Conductor David Loebel's farewell is all Beethoven

David Loebel, shown at the Sunset Symphony in 2001, says he has had a 'great relationship' with the Memphis orchestra.

Photo by The Commercial Appeal files // Buy this photo

David Loebel, shown at the Sunset Symphony in 2001, says he has had a "great relationship" with the Memphis orchestra.

Memphis Symphony Orchestra conductor David Loebel is saying goodbye to Memphis on Saturday after 11 years, and his all-Beethoven concert brings his 11-year tenure full circle.

He acknowledged that there is plenty of sentiment in the choices as he reflected on his decade-plus of leadership at the symphony.

Maestro David Loebel took over the Memphis Symphony Orchestra baton in 1999. His final concert with MSO was Saturday.

MSO photo

Maestro David Loebel took over the Memphis Symphony Orchestra baton in 1999. His final concert with MSO was Saturday.

David Loebel, shown at the Sunset Symphony in 2001, says he has had a 'great relationship' with the Memphis orchestra.

Photo by The Commercial Appeal files

David Loebel, shown at the Sunset Symphony in 2001, says he has had a "great relationship" with the Memphis orchestra.

Loebel conducts Shostakovitch's Symphony No. 5 on Nov. 15, 2002, at Eudora Baptist Church.

Photo by Jim Weber

Loebel conducts Shostakovitch's Symphony No. 5 on Nov. 15, 2002, at Eudora Baptist Church.

"My goal when I came was to wear well over time," he said. "I guess others will judge if I wore well, but for me it is as fresh this week as when I first laid eyes on the symphony in 1999. Memphis will always have a very special place in my heart. It's going to be difficult to say goodbye to the orchestra because for me it was a great relationship."

Loebel takes a certain satisfaction in his accomplishments. "There were probably the better part of 200 pieces we did over 11 years that the orchestra had never done — including some of this week's Beethoven. It's important to broaden the orchestra's repertoire and keep it challenging."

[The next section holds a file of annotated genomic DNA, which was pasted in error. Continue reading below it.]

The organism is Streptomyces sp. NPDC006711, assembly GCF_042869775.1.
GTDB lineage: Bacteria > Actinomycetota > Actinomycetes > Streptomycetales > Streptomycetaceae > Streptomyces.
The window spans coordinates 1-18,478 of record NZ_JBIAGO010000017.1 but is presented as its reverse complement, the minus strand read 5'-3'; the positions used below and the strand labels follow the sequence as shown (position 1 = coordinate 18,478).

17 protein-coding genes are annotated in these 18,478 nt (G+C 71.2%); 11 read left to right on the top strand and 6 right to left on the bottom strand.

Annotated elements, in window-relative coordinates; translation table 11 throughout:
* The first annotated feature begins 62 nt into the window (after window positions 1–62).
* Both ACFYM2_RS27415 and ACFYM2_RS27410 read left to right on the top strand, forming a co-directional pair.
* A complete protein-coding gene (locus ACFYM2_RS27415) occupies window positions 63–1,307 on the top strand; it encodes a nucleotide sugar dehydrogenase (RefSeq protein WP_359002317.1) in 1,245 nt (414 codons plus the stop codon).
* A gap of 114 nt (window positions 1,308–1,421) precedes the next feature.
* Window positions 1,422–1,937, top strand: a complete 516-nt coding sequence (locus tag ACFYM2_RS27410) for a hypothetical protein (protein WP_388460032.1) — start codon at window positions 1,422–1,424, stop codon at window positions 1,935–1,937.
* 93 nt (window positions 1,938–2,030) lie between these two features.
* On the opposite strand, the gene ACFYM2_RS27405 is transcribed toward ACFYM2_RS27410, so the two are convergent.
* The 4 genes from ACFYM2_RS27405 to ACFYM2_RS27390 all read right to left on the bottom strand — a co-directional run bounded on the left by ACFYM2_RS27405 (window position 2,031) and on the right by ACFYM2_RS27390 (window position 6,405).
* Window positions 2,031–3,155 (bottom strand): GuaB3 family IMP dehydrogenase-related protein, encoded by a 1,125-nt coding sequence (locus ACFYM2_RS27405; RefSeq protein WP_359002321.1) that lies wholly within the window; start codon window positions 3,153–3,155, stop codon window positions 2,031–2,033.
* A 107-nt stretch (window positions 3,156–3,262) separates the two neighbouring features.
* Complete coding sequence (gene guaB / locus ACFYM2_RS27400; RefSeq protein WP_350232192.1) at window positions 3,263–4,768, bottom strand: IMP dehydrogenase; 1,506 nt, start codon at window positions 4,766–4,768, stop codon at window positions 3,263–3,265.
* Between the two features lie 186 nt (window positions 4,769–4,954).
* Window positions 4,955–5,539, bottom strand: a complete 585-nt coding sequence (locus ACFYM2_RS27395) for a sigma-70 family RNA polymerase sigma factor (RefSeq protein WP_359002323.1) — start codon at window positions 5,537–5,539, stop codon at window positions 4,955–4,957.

The MSO's concertmaster, Susanna Perry Gilmore, agreed. "He stretched the orchestra by challenging us to play so many contemporary American composers," she said. "He was very passionate about that, and guest composers were pleasantly surprised at the MSO's abilities to play the complicated rhythmic meters."

Loebel was also a champion of more traditional music. "I wanted to develop a strong sense of style in Mozart, Haydn and Beethoven, particularly for string players," he said. "We accomplished a lot along these lines."

Gilmore also cited Loebel's role in creating the chamber orchestra series at the Buckman. "That was an extremely important and positive thing for the core players so we could keep playing with regularity."

There were non-performance highlights as well, including the opening of the Cannon Center, developing the MSO Radio Hour on WKNO-FM and reaching out for more community engagement like the partnership with Soulsville.

The highlight of Saturday night's Masterworks concert is Beethoven's "Eroica" Symphony, which Loebel calls "an astonishing piece and always a pleasure to revisit." The MSO performed the "heroic" symphony not only in 1999 but also in a tribute performance just days after Sept. 11 and again in 2006.

Other than the overture, the ballet music from "The Creatures of Prometheus" is being performed by the MSO for the first time. Loebel, who loves it when one work in a program comments on another, points out that passages in "the last movements of the ballet are quoted by Beethoven in the fourth movement of 'Eroica.'"

Loebel has taken a job at the New England Conservatory in Boston where he will be associate director of orchestras. "I like to think of myself as a compulsive teacher and love working with college-age students," he said. "NEC students have a technical level that is amazing. They are wonderful people but very serious and work very hard."

Loebel pointed out that Mei-Ann Chen, named in February to replace him at the MSO, is a graduate of the Conservatory. She was the first student in the school's history to receive master's degrees simultaneously in violin and conducting.

Memphis Symphony Orchestra Masterworks Series Concert

Beethoven: Overture to Egmont; The Creatures of Prometheus; Symphony No. 3 in E-flat Major, "Eroica"; 8 p.m. Saturday at the Cannon Center for the Performing Arts, 255 N. Main St. Tickets: $15-$78. Call 537-2525 or go to memphissymphony.org.

© 2010 Go Memphis. All rights reserved. This material may not be published, broadcast, rewritten or redistributed.

Comments » 0

Be the first to post a comment!

Want to participate in the conversation? Become a subscriber today. Subscribers can read and comment on any story, anytime. Non-subscribers will only be able to view comments on select stories.